How to Actively Engage Students in Deep Learning about the European Union?

From 26 to 28 June, the team working on the “Decisions and Dilemma: Learning about the EU from a historical perspective” project met in The Hague for the 3rd and final development meeting. They are working on the development of a package of engaging learning sources. The project team aims to get away from the boring approach that focuses primarily on treaties, membership and institutions by focusing on an issue-based or even a ‘crisis-based’ approach, which in the view of the project team goes to the heart of the concerns of the students and their parents. In addition, the project team aims to help educators to put the EU in its historical context.

During the meeting the team reviewed life stories that were to learn about the experiences of ordinary people across Europe after World War 2, worked on a template for research and discussion on challenges that the European Community faced after it was founded, and further developed learning activities around a timeline on managing conflict through times of change that has been created for the project to see how European compares to previous initiatives to manage conflict. All the learning resources will be published on the Historiana Learning Section and be used for an international training that will take place on 12-15 February 2016. For more information, please contact steven@euroclio.eu

Chief Editor Julia Kushnereva Visits The Hague Office

Last week Editor-in-Chief of the Sharing History Project, Julia Kushnereva (Russia), visited EUROCLIO’s office in The Hague. During her visit Ms. Kushnereva briefed staff and trainees of the EUROCLIO on the current status of the Sharing History Project, namely on the developing process of new educational materials. In addition, Mr. Kushnereva used her visit to The Hague to discuss with Project Coordinator Aysel Gojayeva the next steps in editing process. The visit of the chief-editor also gave excellent opportunity for new trainee in EUROCLIO secretariat Ivan Markovic to get better insight in this project. For any questions, contact Aysel Gojayeva.

Fruitful final History that Connects editors meeting in The Hague

From 8 till 12 January 2014, as part of the ‘History that Connects the Western Balkans’ programme, the fifth and final, editors meeting of the “How to teach sensitive and controversial issues in the countries of former Yugoslavia?” project took place in The Hague.

All the editors from Slovenia, Croatia, Bosnia and Herzegovina, Serbia, Montenegro, Macedonia and Kosovo agreed about the final steps they have to take before the publishing of the educational material. The publication will include 23 modules for the classroom on the history of the region between 1900 and 1945. The coordinators and editors are happy the project has reached its final stage smoothly.

The editorial meeting was thematically divided into three parts. During the first part of this meeting technical details were arranged, related to the printing process of the educational material. The editors agreed on the technical appearance of publications, it´s cover, printing details, cataloguing, distribution, translations into several languages and on the additional material that will follow this publication.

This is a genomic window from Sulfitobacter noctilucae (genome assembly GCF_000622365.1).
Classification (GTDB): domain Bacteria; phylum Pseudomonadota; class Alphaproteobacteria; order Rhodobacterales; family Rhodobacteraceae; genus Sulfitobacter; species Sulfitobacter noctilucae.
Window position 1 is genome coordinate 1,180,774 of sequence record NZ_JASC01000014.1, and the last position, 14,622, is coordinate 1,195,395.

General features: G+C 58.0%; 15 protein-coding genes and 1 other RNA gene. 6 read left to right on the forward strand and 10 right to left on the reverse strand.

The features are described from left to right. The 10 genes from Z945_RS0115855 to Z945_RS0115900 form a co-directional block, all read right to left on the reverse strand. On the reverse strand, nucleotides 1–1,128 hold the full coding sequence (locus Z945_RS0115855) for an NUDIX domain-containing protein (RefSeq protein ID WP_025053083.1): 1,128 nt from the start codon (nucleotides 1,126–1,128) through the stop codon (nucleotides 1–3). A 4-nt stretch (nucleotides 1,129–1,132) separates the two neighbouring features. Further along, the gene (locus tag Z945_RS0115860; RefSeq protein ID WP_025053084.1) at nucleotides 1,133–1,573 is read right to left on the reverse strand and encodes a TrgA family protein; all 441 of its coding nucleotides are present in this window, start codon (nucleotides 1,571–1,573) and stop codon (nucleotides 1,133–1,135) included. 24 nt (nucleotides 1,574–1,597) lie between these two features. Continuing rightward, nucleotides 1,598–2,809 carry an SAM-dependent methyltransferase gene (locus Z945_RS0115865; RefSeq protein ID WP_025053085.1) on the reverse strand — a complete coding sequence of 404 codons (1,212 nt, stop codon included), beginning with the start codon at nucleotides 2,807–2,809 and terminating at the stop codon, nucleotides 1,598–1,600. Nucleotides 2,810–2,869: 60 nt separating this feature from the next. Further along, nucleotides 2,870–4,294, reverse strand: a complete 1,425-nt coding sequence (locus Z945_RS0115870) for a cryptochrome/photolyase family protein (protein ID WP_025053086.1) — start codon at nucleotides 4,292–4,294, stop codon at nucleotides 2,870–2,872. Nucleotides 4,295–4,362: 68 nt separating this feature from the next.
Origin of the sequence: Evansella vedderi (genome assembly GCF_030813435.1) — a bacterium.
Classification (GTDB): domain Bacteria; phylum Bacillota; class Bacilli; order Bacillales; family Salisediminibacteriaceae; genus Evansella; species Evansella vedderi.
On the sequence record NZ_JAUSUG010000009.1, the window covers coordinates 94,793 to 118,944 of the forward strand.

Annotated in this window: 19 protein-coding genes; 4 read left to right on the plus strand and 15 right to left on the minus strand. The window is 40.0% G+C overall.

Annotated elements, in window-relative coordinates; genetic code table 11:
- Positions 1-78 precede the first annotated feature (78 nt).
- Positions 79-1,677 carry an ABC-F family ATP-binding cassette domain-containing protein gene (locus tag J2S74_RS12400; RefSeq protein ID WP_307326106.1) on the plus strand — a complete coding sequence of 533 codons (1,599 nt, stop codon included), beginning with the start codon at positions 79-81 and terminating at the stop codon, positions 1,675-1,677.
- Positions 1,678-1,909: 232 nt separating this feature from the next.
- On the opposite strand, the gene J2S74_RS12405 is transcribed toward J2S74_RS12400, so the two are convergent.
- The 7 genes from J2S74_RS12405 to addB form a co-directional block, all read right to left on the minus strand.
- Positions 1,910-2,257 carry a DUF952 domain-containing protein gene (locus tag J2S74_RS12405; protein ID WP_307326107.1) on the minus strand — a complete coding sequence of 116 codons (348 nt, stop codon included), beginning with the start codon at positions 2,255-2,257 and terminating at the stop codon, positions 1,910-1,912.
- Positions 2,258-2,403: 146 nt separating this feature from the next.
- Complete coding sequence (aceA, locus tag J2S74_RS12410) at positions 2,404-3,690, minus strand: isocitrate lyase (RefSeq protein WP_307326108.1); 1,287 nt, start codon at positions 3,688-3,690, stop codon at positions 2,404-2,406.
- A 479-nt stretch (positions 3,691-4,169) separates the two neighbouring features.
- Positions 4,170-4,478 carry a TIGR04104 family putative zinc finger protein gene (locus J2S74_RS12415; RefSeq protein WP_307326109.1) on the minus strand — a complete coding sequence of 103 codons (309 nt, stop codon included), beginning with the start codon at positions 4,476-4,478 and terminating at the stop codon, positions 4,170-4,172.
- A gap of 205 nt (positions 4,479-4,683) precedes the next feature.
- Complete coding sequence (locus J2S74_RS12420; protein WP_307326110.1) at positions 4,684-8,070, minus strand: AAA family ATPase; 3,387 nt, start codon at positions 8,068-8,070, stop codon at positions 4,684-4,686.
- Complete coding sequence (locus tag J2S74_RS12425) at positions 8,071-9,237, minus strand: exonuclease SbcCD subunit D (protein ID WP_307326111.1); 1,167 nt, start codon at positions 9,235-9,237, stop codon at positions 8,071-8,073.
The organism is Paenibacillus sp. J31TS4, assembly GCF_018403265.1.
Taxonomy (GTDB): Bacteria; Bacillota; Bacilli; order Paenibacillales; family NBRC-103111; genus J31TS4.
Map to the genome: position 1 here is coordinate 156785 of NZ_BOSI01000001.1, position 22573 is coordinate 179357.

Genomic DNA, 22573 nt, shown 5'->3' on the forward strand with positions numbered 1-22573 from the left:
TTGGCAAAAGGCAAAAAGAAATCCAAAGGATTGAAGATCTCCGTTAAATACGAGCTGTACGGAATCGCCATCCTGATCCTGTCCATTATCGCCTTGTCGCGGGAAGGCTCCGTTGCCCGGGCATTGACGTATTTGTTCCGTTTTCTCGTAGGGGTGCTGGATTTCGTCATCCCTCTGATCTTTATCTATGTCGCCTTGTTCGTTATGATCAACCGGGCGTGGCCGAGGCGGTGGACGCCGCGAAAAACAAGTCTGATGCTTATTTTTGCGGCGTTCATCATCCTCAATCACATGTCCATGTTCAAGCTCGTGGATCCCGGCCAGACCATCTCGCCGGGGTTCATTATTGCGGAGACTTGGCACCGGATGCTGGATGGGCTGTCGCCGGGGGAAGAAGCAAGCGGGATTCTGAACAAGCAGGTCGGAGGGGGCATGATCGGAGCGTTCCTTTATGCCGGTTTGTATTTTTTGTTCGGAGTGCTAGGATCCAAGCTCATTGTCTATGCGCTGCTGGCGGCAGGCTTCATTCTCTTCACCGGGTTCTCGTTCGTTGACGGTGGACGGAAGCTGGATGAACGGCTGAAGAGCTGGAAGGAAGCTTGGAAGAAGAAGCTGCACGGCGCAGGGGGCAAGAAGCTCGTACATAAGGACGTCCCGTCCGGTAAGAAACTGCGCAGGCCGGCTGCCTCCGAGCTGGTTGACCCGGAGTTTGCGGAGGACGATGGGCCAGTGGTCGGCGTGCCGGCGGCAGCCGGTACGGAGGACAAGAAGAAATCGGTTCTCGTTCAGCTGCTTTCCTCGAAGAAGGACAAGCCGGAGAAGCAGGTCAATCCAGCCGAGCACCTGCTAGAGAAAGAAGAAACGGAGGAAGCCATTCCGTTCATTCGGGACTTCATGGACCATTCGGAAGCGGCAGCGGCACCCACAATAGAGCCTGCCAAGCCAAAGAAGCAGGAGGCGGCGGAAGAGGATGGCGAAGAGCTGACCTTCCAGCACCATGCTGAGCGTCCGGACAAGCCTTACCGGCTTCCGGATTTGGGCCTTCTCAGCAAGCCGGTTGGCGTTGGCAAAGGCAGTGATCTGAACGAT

The second part of editorial meeting focused on the publication, dissemination and presentation of workshops. The editors agreed on seven national seminars, which will be held from the end of April till beginning of June in 2014. These seminars will be organized by national associations of history teachers. The first seminar will be organised by HIPMONT – the Montenegro Association of History Teachers and the Croatian Association of History Teachers will be the organiser and host in May 2014.

The third part of the meeting centred on Annual Conference, which will be held from 31 March till 6 April 2014 in Ohrid, Macedonia. The organizers of the Annual Conference are EUROCLIO and ANIM – The Association of Macedonian History Teachers. The president of ANIM is Mire Mladenovski, also one of the History that Connects editors. Mire Mladenovski has presented the Annual Conference programme.

Promotional activities were determined for the presentation of the publication and workshops which will be given during the Annual Conference.

During editors meeting, the EUROCLIO staff participated and showed their kindness, good will and hospitality. They left a positive impression on all participants and helped the editors by successfully organising this event, which ended with a nice dinner with guests with a particular interest in the Western Balkans.

Final History That Connects Editing Meeting in The Hague

The seven skilled History That Connects editors will have their final editing meeting in The Hague, The Netherlands from 8 to 13 January 2014. The History That Connects programme is running very well and the ‘How to Teach Sensitive and Controversial History in the countries of former Yugoslavia?’ project has reached its final stage. The seven editors from seven different countries will have their final meeting of the project and new educational material will be launched in the beginning of 2014.

Finished modules reviewed during History that Connects meeting in Struga

One month after the meeting in Skopje, editors of the seven countries that participate in the project History that Connects met in Struga from the 22nd to 24th July for their fourth editorial meeting. They discussed the previous meeting and the one before publication of the materials, where teachers and history teachers will be present. That meeting will mark the end of three years of a successful and very interesting project.